This post is coauthored by Lewis Maltby, president of the National Workrights Institute and author of Can They Do That? Retaking our Fundamental Rights at Work
Everyone in America seems to have an opinion about who is responsible for the Deepwater Horizon disaster. Liberals blame Tony Hayward and the rest of BP's greedy and irresponsible management. Conservatives like to blame President Obama (in general) and the Mineral Management Services incompetent regulation (in particular). Then Sarah "Drill, Baby, Drill" Palin just knows that it isn't her responsibility.
The real answer is, "none of the above." Yes, BP's management and Mineral Management Services share some responsibility, but blaming them entirely ignores the fundamental problem of the 21st century workplace.
Sherlock Holmes once solved a baffling case by noticing that the dog didn't bark. It's the same clue here as well. Every one of the 126 workers on the Deepwater Horizon knew there were serious safety problems. Every one of them knew they were risking their lives every day they went to work. Why didn't they complain? Why didn't they call the OSHA, the EPA, the AFL-CIO, their Member of Congress, or the New York Times? The workers might not have known exactly who to call, but they could have found someone to pay attention. Why didn't they try?
The answer is simple; they didn't want to lose their jobs. Given the horrible choice of risking their lives at work or being unable to put a roof over their family's head, they chose danger. It's why miners work in non-union mines and why workers labor in meatpacking plants where there are more USDA inspectors than OSHA inspectors.
This was no idle fear. BP's past actions made it clear that workers who raised safety questions would be fired. Stuart Sneed was a technician on BP's Alaska pipeline. He noticed a crack in the pipeline. Nearby, a crew was grinding down welding surfaces, an activity that inherently produces sparks. If the pipeline were leaking, a spark from the grinding could have caused a catastrophic explosion that would have killed the entire crew and anyone else in the immediate vicinity. Sneed told the workers to stop grinding while the crack was investigated. Instead of rewarding Sneed for his alertness and initiative, BP fired him. Sneed never worked in the oil industry again. (Later, a crack in a nearby line burst, throwing a 28 foot long section of steel 1,000 feet into the air.)
But wouldn't whistleblower protection laws have protected BP workers who spoke up? No. America's whistleblower protection laws are a joke (except they're not funny). Tom Devine, legal director of the Government Accountability Project (the country's leading whistleblower protection organization) says that almost all whistleblowers are fired and very few of them ever receive justice. Experts like Devine know what's wrong with current law and have told Congress how to fix it, but no action has been taken.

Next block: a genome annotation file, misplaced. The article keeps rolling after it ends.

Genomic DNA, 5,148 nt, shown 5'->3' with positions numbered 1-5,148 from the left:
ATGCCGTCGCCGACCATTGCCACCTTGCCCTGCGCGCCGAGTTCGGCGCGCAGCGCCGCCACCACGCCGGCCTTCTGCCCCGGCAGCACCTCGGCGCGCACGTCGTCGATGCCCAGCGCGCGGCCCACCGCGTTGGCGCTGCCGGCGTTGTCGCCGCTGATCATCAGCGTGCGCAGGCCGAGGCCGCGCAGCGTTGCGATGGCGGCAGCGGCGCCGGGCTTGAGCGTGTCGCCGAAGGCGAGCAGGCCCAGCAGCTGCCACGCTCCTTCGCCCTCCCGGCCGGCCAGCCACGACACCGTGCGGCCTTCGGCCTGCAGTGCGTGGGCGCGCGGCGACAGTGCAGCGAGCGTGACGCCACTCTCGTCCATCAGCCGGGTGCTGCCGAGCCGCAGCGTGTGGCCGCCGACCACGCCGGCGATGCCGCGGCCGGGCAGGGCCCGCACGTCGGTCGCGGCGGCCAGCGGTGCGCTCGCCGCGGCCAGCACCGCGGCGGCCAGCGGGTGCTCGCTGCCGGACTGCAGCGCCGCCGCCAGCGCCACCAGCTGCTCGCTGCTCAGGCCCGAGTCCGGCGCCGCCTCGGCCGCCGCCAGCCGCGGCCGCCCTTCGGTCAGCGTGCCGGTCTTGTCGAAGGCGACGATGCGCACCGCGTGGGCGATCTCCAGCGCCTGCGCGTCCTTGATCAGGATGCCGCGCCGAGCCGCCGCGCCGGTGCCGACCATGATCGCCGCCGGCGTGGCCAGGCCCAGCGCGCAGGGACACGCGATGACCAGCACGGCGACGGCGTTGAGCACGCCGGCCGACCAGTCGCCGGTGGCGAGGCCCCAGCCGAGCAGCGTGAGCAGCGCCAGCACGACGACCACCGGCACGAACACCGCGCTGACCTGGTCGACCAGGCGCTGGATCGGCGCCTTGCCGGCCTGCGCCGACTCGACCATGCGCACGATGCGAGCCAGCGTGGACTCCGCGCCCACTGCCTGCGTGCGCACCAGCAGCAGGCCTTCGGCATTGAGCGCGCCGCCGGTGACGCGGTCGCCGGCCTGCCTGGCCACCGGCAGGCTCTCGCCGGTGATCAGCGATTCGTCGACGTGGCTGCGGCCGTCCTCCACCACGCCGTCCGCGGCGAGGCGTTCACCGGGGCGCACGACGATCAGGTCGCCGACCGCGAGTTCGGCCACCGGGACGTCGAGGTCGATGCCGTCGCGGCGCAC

The BP workers could have spoken up safely if they belonged to a union. Union contracts (called collective bargaining agreements) prohibit firing workers without "just cause". Although the right to join a union is theoretically protected by federal law (the National Labor Relations Act), this law is also part of America's ongoing comedy act when it comes to protecting workers.
When workers try to organize, standard operating procedure is for employers to fire the leaders. This intimidates the workers and the organizing effort disappears. The only penalty (assuming the employer gets caught) is paying the workers who were fired the difference between what they would have made if they hadn't been fired and what they earn at their new job. In practice, the average penalty is about $5,000. From a purely financial perspective, an employer would be foolish not to break the law. And so they do, firing thousands of workers every year who aren't lionized like Norma Rae.
Finally, the BP disaster wouldn't have happened if freedom of speech in America didn't stop at the office door. The Constitution prohibits the government from punishing people because they do not like what they say. But the Constitution says nothing about private employers. Your boss can legally fire you because of a bumper sticker on your car, over a comment on your Facebook page, or even what football team you support. (These are all real examples.) No other industrial democracy allows this abuse.
There are many things that need to be done to prevent more catastrophes like the Deepwater Horizon. But the first thing we need to do is change our laws so that workers can feel comfortable speaking up when they see something dangerous. Then we can worry about whom to blame for almost letting a disaster happen.
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